And so even if you have a 3.2% conversion rate, yeah, the fact that you're wasting all this money is really irritating for them. So I just naturally became something that they were, you know, they would look forward to. And then one day one of the CEOs challenged me and said, how do I know what you're saying is true?
Like I can see the numbers, but how do I know? Basically what they were saying was, how do I know the difference between causation and correlation? Could it be that people who are behaving in this way simply don't buy and people who are behaving this way do buy, and it has nothing to do with like one influencing the other?
And so I said, well, there's only one way to find out and let's run an AB test. And this is before, you know, there were any of these AB testing tools. We had a Google Website Optimizer. Very [00:05:00] complicated to use, but that's the tool that I used. And we got our first set of one test winners. And then the moment I got my winners, you know, I was like, you know, hey, this is, this is it.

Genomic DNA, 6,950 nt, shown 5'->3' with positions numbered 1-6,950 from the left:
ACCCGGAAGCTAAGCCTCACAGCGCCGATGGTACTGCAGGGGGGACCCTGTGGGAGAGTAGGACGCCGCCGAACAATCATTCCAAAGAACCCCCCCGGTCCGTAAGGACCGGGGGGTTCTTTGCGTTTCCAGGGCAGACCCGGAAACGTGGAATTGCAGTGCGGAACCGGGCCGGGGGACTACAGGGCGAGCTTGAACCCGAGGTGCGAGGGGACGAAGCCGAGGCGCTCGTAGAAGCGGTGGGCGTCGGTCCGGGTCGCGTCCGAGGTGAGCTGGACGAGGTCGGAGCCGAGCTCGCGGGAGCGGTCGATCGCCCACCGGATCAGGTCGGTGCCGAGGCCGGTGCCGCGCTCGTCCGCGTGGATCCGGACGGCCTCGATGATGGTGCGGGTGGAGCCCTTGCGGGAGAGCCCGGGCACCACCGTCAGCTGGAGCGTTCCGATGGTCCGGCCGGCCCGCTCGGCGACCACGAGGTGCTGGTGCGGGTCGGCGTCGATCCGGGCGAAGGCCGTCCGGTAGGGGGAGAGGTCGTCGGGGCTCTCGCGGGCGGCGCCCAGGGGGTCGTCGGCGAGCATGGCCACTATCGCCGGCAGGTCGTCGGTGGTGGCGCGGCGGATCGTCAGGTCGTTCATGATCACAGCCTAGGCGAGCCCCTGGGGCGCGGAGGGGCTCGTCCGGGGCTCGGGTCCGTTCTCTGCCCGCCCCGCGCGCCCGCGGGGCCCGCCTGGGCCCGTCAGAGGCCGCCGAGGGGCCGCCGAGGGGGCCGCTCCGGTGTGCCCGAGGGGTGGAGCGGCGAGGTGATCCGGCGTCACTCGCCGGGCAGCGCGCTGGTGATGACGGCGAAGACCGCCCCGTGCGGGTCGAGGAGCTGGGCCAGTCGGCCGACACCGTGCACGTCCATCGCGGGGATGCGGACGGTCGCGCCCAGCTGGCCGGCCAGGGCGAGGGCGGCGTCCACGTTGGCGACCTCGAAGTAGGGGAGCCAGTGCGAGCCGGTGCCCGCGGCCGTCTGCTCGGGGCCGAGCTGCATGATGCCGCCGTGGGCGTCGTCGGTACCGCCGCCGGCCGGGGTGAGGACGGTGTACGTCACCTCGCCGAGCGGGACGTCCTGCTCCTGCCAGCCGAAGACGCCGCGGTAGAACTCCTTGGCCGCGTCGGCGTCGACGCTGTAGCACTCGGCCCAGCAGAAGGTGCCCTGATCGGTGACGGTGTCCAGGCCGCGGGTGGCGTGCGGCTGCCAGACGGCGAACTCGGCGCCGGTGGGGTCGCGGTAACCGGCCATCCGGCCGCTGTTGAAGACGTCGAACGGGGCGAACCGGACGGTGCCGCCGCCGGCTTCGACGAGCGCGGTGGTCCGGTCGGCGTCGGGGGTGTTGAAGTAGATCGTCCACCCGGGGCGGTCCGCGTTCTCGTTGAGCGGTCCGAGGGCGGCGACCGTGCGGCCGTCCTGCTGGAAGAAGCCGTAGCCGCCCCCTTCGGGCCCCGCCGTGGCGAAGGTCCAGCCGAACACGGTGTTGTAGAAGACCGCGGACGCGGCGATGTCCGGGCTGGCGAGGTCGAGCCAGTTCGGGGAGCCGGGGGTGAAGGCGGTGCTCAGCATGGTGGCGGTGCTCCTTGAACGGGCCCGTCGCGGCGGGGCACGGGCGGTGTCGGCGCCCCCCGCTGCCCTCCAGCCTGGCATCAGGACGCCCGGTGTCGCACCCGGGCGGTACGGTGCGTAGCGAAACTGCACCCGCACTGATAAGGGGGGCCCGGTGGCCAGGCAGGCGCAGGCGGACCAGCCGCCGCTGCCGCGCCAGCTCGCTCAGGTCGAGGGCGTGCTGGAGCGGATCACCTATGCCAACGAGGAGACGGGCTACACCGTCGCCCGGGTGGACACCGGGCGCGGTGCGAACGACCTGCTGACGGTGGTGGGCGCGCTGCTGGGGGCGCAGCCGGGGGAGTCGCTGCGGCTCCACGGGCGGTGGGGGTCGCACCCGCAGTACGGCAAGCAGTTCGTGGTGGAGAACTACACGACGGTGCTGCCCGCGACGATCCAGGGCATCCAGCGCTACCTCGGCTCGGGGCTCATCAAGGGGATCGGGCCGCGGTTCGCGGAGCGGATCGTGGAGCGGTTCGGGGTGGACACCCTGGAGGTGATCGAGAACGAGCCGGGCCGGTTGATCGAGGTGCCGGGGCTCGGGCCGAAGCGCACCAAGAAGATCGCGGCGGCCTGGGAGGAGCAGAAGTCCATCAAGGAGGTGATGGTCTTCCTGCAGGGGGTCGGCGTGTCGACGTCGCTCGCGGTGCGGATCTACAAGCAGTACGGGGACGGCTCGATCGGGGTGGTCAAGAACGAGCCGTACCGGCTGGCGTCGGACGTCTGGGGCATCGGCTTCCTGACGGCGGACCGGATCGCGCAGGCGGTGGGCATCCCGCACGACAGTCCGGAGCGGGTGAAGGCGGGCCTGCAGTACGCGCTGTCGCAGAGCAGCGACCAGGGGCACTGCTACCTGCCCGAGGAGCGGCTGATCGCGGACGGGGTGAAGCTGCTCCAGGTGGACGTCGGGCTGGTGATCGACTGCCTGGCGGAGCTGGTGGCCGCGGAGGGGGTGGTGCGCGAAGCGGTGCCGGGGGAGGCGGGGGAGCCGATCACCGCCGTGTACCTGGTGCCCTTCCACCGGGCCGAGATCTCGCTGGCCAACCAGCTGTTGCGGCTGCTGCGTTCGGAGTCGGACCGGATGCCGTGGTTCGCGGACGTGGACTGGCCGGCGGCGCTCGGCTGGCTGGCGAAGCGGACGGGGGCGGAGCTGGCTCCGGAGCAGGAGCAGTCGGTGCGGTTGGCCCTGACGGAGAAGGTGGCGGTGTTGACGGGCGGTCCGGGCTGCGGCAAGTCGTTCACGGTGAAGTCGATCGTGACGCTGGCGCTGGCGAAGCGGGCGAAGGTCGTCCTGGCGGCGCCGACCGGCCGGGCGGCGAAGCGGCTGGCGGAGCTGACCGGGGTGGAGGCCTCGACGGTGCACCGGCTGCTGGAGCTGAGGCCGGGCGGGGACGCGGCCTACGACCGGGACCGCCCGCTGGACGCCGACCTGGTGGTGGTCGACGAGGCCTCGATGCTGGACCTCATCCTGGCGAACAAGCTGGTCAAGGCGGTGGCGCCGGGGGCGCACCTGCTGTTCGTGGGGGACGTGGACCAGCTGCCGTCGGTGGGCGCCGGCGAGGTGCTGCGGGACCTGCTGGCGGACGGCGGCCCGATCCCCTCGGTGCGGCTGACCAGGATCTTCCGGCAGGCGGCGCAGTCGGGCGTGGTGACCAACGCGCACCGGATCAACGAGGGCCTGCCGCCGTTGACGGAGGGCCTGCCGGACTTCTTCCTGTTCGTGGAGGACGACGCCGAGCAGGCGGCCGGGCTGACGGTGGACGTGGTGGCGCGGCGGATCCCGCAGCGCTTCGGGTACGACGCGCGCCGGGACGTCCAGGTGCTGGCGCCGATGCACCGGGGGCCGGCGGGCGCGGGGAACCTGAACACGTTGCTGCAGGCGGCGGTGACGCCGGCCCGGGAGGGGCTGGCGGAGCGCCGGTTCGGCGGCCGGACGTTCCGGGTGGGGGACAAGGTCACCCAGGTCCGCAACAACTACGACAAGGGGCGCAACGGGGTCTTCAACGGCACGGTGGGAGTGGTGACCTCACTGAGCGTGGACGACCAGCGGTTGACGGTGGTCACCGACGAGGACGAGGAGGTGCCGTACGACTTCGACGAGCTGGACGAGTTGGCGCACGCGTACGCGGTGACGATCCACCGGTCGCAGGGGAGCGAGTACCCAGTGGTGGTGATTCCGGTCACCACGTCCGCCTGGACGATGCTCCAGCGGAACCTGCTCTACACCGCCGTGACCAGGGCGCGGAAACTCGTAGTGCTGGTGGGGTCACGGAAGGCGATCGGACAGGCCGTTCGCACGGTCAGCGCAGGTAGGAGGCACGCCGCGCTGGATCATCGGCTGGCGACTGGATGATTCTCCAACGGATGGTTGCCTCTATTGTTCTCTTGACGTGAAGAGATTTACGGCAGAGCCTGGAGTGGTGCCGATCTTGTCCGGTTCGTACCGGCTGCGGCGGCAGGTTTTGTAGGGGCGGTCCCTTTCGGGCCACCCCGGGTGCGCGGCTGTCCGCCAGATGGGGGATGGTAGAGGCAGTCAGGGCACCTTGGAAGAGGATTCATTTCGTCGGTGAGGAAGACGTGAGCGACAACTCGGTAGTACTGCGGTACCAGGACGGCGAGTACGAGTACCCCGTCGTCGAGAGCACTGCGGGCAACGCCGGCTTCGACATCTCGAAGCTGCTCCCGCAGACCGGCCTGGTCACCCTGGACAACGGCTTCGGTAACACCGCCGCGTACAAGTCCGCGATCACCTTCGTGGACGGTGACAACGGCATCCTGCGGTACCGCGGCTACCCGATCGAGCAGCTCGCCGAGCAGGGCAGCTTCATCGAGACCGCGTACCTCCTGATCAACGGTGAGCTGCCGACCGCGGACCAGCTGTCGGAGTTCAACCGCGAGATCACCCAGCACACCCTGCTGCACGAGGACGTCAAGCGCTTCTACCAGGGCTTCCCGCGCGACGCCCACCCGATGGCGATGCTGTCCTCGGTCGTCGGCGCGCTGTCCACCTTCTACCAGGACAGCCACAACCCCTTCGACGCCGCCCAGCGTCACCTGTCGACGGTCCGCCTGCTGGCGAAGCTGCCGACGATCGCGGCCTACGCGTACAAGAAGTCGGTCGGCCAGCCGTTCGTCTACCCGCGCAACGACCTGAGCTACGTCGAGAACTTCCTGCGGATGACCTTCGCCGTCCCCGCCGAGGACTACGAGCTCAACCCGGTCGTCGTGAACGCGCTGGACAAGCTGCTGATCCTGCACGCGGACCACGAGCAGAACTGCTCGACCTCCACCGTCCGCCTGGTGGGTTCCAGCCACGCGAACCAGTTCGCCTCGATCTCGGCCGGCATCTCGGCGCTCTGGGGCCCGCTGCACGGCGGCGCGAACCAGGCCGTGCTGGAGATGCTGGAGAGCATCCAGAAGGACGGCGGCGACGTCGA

I found my lane.
Callum: Wow. Wow, wow.
Rishi: And that's what I did.
Callum: I love that story. It reminds me that I did a post about this a long time ago, many years ago. Was about if, have you ever seen the analogy of, the Army used to analyze the planes that came back.
Rishi: Oh, yeah, yeah, yeah.
Callum: Via the, in, in World War II.
And they used to have a, see all these bullet holes in them, and the guy came and looked at it a little bit differently and said, no, these, this is where they came the opposite. This is the survivors. Yeah. Instead, this is where we need to add more armoury. We need to add the armoury in other places.